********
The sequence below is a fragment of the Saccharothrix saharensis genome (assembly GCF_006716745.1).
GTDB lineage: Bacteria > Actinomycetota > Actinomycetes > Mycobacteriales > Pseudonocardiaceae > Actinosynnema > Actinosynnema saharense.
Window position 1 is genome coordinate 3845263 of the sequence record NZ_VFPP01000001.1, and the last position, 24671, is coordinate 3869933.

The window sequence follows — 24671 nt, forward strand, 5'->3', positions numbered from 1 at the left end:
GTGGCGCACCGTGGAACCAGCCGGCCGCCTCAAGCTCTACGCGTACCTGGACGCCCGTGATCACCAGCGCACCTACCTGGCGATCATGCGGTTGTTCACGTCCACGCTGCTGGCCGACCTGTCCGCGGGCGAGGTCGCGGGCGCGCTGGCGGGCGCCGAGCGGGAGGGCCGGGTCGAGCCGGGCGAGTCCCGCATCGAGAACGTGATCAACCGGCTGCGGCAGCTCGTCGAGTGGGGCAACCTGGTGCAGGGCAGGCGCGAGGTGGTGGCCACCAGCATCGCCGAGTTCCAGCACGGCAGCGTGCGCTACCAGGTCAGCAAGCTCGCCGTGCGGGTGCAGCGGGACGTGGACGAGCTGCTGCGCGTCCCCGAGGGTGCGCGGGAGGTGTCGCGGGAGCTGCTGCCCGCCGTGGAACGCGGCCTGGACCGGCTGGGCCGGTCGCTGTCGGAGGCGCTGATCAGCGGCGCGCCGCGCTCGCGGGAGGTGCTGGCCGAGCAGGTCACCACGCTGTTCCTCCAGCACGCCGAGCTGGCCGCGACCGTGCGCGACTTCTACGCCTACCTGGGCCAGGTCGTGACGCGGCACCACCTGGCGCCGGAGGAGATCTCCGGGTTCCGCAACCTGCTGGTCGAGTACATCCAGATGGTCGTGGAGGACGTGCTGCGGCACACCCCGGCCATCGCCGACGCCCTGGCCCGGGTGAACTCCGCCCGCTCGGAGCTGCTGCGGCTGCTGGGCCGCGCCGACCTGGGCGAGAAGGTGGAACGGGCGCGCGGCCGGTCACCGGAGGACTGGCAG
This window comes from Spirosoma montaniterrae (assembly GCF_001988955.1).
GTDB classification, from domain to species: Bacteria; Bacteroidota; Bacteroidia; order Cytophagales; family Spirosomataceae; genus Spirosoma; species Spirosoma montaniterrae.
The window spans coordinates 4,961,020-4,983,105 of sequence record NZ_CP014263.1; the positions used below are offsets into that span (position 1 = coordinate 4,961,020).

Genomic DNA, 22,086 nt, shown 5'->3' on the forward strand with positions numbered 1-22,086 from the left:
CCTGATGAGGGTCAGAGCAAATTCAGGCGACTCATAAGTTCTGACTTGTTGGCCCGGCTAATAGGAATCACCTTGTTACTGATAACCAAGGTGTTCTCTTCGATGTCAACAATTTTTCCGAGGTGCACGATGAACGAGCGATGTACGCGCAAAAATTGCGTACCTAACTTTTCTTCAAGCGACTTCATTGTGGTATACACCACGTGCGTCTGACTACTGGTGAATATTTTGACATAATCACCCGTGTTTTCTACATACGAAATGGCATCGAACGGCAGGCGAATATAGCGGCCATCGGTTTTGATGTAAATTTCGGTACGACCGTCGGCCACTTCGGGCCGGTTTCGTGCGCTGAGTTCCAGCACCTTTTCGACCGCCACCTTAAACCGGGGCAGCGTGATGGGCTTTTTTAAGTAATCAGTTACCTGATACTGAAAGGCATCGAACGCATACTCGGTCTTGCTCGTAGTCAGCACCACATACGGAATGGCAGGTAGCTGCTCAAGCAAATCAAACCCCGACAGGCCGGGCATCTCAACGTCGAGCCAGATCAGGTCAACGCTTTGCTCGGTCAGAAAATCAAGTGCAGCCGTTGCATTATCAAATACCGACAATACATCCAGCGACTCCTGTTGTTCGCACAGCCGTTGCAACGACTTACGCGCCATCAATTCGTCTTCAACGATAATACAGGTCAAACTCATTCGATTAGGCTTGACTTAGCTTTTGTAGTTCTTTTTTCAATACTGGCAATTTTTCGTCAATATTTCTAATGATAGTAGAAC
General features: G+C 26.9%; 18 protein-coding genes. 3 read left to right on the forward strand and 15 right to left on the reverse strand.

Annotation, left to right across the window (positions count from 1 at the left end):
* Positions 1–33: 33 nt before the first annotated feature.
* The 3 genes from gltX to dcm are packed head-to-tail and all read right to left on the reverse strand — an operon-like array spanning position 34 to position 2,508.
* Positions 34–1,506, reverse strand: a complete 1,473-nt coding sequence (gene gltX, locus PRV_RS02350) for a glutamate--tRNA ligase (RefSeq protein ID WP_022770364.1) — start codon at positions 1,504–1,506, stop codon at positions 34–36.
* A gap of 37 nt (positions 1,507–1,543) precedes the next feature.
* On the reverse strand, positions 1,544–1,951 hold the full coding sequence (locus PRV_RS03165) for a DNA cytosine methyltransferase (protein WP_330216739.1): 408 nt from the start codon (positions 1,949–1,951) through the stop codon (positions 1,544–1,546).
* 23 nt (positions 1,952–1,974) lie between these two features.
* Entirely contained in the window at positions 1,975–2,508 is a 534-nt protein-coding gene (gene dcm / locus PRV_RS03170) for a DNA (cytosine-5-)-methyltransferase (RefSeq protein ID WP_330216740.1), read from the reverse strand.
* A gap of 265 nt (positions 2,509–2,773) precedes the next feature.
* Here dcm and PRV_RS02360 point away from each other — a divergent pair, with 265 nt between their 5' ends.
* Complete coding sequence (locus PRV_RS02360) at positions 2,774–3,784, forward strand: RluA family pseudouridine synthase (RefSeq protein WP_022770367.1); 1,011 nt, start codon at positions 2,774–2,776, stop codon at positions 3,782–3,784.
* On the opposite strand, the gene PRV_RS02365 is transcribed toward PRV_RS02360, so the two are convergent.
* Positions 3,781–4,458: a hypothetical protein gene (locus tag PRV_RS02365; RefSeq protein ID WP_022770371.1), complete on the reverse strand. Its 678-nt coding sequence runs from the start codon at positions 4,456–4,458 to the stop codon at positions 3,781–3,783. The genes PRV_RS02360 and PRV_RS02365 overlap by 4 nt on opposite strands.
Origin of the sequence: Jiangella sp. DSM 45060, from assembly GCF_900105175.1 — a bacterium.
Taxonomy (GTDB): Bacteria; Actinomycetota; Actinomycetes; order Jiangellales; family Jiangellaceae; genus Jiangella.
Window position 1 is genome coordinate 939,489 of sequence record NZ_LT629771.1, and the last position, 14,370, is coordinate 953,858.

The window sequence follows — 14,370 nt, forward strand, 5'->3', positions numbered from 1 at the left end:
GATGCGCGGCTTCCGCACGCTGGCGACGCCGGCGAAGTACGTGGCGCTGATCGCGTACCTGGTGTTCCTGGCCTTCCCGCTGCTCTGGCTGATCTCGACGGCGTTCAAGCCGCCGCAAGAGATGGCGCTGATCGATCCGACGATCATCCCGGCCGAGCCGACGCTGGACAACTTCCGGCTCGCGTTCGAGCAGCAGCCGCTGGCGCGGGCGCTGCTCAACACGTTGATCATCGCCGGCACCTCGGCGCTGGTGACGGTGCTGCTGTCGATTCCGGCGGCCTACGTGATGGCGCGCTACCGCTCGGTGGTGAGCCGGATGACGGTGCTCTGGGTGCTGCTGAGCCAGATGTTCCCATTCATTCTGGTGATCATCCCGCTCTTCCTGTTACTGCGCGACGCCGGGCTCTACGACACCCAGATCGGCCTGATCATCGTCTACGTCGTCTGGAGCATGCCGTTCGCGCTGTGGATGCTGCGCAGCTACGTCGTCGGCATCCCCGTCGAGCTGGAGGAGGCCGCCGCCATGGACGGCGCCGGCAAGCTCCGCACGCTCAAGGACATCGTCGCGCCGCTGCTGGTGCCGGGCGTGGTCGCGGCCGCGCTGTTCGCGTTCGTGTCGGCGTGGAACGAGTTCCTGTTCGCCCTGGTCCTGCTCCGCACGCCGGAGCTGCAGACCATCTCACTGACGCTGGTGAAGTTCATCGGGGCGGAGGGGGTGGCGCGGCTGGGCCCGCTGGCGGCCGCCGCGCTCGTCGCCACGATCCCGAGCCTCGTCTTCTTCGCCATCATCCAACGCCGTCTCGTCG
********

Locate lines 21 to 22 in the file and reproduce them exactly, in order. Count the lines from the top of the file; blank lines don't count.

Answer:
* Here dcm and PRV_RS02360 point away from each other — a divergent pair, with 265 nt between their 5' ends.
* Complete coding sequence (locus PRV_RS02360) at positions 2,774–3,784, forward strand: RluA family pseudouridine synthase (RefSeq protein WP_022770367.1); 1,011 nt, start codon at positions 2,774–2,776, stop codon at positions 3,782–3,784.